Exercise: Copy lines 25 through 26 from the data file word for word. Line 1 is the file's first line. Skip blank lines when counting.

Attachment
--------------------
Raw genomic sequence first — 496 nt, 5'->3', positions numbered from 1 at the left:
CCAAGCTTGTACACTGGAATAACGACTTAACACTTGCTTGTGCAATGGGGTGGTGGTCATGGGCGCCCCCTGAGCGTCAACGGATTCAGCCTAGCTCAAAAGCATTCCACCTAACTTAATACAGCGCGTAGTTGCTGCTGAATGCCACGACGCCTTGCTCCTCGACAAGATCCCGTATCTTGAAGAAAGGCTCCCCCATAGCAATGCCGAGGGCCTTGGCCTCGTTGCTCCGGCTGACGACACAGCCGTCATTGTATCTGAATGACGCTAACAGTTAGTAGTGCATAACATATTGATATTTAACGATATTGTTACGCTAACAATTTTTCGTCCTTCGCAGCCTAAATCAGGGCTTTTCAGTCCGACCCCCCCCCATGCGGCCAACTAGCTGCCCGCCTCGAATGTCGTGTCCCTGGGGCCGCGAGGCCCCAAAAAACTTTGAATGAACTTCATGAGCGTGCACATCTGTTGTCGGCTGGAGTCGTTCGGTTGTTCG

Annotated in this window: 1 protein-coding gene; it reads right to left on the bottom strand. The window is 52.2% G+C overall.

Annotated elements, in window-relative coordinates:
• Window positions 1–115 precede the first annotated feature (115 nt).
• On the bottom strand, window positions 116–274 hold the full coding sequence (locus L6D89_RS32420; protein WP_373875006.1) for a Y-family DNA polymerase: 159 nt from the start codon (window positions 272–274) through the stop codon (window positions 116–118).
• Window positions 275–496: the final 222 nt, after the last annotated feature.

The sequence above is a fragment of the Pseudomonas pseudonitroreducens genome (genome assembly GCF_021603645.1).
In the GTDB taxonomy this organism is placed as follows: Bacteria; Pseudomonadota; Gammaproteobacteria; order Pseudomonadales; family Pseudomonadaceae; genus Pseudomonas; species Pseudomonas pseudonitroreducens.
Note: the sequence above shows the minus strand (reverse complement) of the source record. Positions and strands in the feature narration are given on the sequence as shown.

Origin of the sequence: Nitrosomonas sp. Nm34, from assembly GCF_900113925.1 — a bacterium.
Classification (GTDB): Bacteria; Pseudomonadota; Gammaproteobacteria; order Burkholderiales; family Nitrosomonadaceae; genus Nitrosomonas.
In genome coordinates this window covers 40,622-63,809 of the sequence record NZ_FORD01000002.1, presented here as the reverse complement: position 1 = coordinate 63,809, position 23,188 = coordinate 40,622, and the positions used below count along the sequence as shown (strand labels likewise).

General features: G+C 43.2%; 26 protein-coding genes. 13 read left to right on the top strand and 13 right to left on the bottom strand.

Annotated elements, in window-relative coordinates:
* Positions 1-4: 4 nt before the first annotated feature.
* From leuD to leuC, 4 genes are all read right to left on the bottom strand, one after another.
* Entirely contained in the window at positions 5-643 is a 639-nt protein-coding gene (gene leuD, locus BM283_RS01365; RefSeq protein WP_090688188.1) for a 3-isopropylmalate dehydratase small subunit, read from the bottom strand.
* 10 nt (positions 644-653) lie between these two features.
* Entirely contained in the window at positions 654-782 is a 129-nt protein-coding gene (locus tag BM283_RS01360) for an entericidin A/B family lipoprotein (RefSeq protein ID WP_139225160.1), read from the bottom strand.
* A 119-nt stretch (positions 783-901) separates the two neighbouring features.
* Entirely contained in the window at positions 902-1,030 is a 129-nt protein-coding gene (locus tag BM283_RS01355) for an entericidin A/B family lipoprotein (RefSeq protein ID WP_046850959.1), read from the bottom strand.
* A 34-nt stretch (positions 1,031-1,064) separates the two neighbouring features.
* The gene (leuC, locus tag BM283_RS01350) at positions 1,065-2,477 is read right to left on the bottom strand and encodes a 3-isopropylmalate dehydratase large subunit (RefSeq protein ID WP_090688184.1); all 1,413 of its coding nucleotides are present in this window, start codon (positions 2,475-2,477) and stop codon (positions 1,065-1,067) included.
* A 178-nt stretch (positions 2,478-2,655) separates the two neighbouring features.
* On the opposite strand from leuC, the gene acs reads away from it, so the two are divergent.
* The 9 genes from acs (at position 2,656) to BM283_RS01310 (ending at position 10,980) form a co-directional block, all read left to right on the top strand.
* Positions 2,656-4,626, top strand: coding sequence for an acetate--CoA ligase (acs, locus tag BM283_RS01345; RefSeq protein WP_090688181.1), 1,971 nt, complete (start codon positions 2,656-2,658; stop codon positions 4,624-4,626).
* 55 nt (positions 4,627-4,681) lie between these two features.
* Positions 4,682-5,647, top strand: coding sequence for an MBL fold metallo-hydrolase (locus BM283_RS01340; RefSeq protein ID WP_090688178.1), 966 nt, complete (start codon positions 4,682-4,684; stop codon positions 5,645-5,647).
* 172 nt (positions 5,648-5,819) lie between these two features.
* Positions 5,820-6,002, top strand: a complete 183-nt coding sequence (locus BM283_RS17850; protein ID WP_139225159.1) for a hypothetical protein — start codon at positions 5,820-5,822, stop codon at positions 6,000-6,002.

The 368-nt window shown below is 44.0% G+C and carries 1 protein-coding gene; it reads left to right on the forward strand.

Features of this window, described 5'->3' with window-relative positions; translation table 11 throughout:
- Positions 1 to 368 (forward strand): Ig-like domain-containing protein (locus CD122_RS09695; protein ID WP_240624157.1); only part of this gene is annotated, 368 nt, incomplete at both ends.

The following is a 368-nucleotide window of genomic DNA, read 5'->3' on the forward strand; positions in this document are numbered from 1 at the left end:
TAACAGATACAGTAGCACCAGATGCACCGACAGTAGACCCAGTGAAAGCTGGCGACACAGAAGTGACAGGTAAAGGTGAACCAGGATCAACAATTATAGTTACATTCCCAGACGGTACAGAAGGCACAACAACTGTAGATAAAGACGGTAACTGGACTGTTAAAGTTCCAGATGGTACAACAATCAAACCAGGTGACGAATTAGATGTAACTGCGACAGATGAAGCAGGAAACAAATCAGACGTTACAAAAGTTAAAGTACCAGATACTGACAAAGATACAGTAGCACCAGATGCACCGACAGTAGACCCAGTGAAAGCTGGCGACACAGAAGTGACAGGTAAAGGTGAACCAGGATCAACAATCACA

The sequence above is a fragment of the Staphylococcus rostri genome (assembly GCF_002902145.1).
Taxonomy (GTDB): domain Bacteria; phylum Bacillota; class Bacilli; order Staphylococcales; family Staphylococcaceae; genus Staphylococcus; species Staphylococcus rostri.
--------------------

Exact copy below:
* A 178-nt stretch (positions 2,478-2,655) separates the two neighbouring features.
* On the opposite strand from leuC, the gene acs reads away from it, so the two are divergent.